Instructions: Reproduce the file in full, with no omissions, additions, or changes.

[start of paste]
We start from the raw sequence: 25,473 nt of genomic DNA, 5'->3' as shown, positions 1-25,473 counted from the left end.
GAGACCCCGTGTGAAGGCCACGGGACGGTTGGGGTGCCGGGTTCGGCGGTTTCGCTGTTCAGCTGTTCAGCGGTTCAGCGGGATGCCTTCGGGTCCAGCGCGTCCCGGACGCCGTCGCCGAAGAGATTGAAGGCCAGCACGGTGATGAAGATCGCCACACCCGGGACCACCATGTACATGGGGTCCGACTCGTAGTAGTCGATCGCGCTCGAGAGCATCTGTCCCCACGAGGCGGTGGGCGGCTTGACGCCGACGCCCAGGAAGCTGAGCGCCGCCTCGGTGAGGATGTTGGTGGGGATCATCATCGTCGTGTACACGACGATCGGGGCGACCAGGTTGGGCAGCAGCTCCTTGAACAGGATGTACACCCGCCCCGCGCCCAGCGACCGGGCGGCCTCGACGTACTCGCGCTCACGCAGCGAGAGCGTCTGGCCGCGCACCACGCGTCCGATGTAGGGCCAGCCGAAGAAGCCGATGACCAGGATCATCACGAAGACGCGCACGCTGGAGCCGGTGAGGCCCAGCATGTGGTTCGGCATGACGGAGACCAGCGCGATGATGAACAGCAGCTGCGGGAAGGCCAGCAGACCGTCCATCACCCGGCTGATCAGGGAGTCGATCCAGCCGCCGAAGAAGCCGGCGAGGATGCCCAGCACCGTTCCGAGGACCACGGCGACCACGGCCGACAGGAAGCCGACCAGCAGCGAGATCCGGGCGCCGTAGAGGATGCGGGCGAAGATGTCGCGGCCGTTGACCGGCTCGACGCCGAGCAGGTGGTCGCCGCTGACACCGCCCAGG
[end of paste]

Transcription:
We start from the raw sequence: 25,473 nt of genomic DNA, 5'->3' as shown, positions 1-25,473 counted from the left end.
GAGACCCCGTGTGAAGGCCACGGGACGGTTGGGGTGCCGGGTTCGGCGGTTTCGCTGTTCAGCTGTTCAGCGGTTCAGCGGGATGCCTTCGGGTCCAGCGCGTCCCGGACGCCGTCGCCGAAGAGATTGAAGGCCAGCACGGTGATGAAGATCGCCACACCCGGGACCACCATGTACATGGGGTCCGACTCGTAGTAGTCGATCGCGCTCGAGAGCATCTGTCCCCACGAGGCGGTGGGCGGCTTGACGCCGACGCCCAGGAAGCTGAGCGCCGCCTCGGTGAGGATGTTGGTGGGGATCATCATCGTCGTGTACACGACGATCGGGGCGACCAGGTTGGGCAGCAGCTCCTTGAACAGGATGTACACCCGCCCCGCGCCCAGCGACCGGGCGGCCTCGACGTACTCGCGCTCACGCAGCGAGAGCGTCTGGCCGCGCACCACGCGTCCGATGTAGGGCCAGCCGAAGAAGCCGATGACCAGGATCATCACGAAGACGCGCACGCTGGAGCCGGTGAGGCCCAGCATGTGGTTCGGCATGACGGAGACCAGCGCGATGATGAACAGCAGCTGCGGGAAGGCCAGCAGACCGTCCATCACCCGGCTGATCAGGGAGTCGATCCAGCCGCCGAAGAAGCCGGCGAGGATGCCCAGCACCGTTCCGAGGACCACGGCGACCACGGCCGACAGGAAGCCGACCAGCAGCGAGATCCGGGCGCCGTAGAGGATGCGGGCGAAGATGTCGCGGCCGTTGACCGGCTCGACGCCGAGCAGGTGGTCGCCGCTGACACCGCCCAGG